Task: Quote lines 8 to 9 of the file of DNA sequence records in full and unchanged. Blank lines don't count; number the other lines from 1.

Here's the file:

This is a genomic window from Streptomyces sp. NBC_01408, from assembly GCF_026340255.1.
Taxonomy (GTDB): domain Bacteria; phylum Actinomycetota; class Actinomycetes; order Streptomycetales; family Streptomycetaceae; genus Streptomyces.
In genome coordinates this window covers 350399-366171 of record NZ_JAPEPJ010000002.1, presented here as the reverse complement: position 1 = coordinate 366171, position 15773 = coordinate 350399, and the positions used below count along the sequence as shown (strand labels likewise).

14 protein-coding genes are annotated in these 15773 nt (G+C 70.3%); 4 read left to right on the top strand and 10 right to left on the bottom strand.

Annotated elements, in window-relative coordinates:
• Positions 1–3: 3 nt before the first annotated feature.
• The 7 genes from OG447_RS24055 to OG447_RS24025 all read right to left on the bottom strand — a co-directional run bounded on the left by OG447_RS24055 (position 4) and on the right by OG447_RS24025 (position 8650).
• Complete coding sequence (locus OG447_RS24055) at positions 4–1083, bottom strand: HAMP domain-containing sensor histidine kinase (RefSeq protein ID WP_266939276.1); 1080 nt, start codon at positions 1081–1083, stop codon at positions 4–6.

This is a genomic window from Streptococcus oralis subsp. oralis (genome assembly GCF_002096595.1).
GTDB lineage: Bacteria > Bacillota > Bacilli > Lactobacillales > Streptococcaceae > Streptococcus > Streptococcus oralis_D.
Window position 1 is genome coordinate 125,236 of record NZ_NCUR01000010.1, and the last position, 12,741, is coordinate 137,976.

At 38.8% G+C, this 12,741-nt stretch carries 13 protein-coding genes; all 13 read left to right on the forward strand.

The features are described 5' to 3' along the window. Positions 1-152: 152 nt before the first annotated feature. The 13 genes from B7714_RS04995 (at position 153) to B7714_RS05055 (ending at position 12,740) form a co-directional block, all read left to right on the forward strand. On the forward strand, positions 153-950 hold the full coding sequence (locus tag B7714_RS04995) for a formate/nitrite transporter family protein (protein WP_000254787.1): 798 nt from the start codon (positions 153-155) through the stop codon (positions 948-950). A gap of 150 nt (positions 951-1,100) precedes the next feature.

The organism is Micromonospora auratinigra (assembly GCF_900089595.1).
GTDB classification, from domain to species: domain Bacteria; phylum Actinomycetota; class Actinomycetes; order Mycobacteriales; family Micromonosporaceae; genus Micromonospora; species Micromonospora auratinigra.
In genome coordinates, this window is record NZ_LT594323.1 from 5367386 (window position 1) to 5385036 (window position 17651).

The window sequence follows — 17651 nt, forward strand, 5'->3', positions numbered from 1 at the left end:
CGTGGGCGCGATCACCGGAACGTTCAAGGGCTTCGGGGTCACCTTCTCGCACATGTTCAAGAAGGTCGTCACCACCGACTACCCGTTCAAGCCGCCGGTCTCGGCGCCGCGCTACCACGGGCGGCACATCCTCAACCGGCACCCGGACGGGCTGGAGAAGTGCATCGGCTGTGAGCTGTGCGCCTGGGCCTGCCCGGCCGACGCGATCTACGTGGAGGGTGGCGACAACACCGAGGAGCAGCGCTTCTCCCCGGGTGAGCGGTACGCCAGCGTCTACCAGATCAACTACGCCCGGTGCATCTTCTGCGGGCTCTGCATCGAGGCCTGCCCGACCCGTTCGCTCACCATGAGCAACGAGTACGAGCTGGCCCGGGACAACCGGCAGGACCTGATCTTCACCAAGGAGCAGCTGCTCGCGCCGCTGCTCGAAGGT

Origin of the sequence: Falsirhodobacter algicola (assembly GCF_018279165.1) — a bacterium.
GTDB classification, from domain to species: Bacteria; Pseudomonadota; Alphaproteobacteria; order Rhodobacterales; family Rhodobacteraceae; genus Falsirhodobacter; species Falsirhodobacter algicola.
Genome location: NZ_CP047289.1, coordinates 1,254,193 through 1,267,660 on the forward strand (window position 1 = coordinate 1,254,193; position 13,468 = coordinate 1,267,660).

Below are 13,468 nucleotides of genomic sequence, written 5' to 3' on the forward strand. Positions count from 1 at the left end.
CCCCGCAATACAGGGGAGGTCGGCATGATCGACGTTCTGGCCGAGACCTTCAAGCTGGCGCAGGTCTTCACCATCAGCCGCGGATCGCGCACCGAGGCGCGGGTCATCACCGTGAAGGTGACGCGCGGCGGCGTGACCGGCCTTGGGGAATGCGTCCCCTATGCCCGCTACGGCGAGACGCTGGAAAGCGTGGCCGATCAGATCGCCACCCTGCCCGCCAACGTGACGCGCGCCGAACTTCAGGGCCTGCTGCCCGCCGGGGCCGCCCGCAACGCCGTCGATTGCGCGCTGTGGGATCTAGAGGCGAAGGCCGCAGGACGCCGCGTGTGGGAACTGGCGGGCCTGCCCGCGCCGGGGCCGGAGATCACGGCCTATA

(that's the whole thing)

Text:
• Complete coding sequence (locus OG447_RS24055) at positions 4–1083, bottom strand: HAMP domain-containing sensor histidine kinase (RefSeq protein ID WP_266939276.1); 1080 nt, start codon at positions 1081–1083, stop codon at positions 4–6.

This is a genomic window from Streptococcus oralis subsp. oralis (genome assembly GCF_002096595.1).